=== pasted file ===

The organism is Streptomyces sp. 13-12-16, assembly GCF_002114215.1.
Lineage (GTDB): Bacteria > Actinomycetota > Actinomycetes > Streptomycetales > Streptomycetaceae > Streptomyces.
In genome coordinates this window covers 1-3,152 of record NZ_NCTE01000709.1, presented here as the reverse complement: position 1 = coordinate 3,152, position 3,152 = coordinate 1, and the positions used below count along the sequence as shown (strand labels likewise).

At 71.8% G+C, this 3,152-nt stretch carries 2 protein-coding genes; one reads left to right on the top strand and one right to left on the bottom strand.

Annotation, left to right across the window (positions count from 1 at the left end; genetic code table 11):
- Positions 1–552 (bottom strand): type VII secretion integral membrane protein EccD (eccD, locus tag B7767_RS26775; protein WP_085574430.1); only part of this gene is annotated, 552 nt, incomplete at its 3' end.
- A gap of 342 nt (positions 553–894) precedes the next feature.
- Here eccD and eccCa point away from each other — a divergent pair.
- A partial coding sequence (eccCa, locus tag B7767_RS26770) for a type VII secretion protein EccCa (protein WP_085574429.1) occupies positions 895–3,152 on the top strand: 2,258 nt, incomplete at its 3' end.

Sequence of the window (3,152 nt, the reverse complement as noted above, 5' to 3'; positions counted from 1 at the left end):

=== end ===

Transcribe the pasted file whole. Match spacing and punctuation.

The organism is Streptomyces sp. 13-12-16, assembly GCF_002114215.1.
Lineage (GTDB): Bacteria > Actinomycetota > Actinomycetes > Streptomycetales > Streptomycetaceae > Streptomyces.
In genome coordinates this window covers 1-3,152 of record NZ_NCTE01000709.1, presented here as the reverse complement: position 1 = coordinate 3,152, position 3,152 = coordinate 1, and the positions used below count along the sequence as shown (strand labels likewise).

At 71.8% G+C, this 3,152-nt stretch carries 2 protein-coding genes; one reads left to right on the top strand and one right to left on the bottom strand.

Annotation, left to right across the window (positions count from 1 at the left end; genetic code table 11):
- Positions 1–552 (bottom strand): type VII secretion integral membrane protein EccD (eccD, locus tag B7767_RS26775; protein WP_085574430.1); only part of this gene is annotated, 552 nt, incomplete at its 3' end.
- A gap of 342 nt (positions 553–894) precedes the next feature.
- Here eccD and eccCa point away from each other — a divergent pair.
- A partial coding sequence (eccCa, locus tag B7767_RS26770) for a type VII secretion protein EccCa (protein WP_085574429.1) occupies positions 895–3,152 on the top strand: 2,258 nt, incomplete at its 3' end.

Sequence of the window (3,152 nt, the reverse complement as noted above, 5' to 3'; positions counted from 1 at the left end):